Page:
Two major intra-religious events have happened recently in the worlds of both Christianity and Judaism: The Pope’s meeting with the head of the Russian Orthodox Church, Patriarch Kirill, and the agreement reached between the Israeli government and the women’s group Women of the Wall allowing for the expansion of the egalitarian prayer space near the Western Wall in Jerusalem. To me, both events, while different in context and history of course, show that trying to resolve intra-religious issues are just as important as conducting interfaith work. Recognizing that not everyone who is a member of a faith community practices in the same way–let alone believes in the same theological formulations—is crucial to living in the modern world. This is because so many denominations exist (whether this is a plus or a minus is a different question) and everyone can practice in a way that makes them feel connected to their tradition.
The Pope’s meeting with Patriarch Kirill in Cuba to discuss persecution of Christians in the Middle East by groups such as ISIS and others was historic. The Catholic and Orthodox Churches have been in theological dialogue over issues for a long time, though sometimes this is fruitful and sometimes it is not. The Joint Declaration they issued dealing with this persecution of Christians, and what they feel must be done to halt it and prevent future persecutions, can be seen to herald a greater co-operation between the two groups on important world issues, whether directly Christian or not.
The agreement reached between the Israeli government and the Women of the Wall created a split between the members of Women of the Wall who are satisfied with the outcome and those who are not. Some of the dissatisfied members split and formed a new organization calling for egalitarian space at the Western Wall, rather than where it is currently held at Robinson’s Arch, an area near the Wall which will be upgraded and expanded. The fact that an agreement was reached at all indicates a recognition in the religious establishment in Israel that there are non-Orthodox groups who are deeply attached to Judaism, and feel that they have every right to practice as they wish, whether the Orthodox establishment accepts this or not.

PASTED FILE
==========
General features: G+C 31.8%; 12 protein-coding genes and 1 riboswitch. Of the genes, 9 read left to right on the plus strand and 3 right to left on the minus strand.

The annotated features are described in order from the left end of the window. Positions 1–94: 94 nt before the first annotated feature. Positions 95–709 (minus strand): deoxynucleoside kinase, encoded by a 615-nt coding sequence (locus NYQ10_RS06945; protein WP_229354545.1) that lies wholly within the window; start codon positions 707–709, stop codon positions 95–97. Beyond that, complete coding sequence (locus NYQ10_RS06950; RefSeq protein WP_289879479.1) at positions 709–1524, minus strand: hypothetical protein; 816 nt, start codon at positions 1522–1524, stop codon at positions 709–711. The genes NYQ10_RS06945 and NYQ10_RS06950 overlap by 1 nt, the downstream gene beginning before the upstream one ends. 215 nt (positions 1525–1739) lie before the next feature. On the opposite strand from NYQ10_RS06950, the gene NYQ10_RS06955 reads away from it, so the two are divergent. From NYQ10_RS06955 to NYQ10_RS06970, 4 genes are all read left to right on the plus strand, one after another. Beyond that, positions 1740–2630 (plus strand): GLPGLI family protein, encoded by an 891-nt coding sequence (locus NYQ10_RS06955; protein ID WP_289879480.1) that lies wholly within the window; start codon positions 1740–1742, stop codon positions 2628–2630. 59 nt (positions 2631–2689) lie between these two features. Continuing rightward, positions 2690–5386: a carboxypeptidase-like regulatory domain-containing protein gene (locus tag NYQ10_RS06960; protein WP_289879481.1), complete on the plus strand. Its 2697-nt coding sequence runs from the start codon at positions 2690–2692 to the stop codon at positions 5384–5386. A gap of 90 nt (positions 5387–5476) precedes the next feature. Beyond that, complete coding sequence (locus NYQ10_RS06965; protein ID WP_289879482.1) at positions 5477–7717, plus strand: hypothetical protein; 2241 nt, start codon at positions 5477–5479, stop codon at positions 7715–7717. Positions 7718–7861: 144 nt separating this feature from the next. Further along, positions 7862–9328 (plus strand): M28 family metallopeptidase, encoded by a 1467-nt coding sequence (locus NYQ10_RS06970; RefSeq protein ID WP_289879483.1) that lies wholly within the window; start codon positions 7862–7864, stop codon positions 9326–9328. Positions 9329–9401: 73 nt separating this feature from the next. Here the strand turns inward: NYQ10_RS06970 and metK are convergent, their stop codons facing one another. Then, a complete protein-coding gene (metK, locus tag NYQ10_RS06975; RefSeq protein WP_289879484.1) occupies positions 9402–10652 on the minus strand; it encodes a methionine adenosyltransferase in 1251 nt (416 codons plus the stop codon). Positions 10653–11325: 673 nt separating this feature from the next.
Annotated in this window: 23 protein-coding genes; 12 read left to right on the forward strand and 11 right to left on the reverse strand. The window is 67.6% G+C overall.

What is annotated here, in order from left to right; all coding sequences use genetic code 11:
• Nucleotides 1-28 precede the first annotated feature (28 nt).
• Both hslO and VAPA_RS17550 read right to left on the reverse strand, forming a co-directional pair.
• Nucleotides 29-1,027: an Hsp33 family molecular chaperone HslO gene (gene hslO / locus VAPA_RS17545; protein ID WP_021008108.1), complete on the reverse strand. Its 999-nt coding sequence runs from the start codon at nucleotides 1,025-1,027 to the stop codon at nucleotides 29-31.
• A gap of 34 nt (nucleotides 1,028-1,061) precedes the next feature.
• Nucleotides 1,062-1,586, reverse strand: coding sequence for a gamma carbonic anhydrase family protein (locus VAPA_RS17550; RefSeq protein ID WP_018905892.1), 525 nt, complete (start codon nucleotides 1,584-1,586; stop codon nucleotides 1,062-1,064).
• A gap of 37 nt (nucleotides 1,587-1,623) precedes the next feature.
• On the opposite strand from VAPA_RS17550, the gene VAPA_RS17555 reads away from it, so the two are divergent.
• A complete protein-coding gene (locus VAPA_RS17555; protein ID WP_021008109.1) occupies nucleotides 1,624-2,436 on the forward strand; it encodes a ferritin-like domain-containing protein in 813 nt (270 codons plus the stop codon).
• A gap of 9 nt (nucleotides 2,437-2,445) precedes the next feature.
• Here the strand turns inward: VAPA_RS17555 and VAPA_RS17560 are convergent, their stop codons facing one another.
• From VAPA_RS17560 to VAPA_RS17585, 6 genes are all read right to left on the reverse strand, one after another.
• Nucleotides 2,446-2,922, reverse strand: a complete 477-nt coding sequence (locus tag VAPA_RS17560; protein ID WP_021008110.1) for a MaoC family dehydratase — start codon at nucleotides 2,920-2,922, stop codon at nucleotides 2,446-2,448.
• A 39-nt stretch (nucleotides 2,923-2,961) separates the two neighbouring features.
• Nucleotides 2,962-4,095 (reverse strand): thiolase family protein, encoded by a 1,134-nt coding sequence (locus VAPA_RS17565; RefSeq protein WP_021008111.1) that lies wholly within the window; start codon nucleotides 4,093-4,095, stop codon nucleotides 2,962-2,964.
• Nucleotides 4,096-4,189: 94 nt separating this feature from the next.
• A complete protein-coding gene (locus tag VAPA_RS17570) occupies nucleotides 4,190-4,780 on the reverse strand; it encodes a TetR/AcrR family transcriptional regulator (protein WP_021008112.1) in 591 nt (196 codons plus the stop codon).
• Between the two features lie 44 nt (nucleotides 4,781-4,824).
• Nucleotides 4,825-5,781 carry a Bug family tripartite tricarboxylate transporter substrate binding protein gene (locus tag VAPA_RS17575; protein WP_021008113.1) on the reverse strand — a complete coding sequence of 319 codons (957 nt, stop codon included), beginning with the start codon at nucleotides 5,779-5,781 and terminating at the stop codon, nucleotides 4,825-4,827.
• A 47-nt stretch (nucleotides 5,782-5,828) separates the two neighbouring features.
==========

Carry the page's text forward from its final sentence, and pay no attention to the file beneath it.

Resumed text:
The idea that religious groups must be united in one form of practice and/or belief is seen as paramount in many religions. When this unity is broken, the explanation therefore must be that those who are in the various camps are deluded at best and evil at worst, since if they really knew what the religion is about, they would be members of the “correct” group. Trying to create unity should be lauded, but so should recognizing that not every member of a religious group feels connected to the same practices and that they should have the ability to practice as they want. The issue is trying to find ways in which dialogue can take place that recognize the shared faith of the members, even though they may express it in different terms and in different ways. Continued dialogue can only be a good thing, I feel, as it will allow for greater understanding between the various intra-religious groups.
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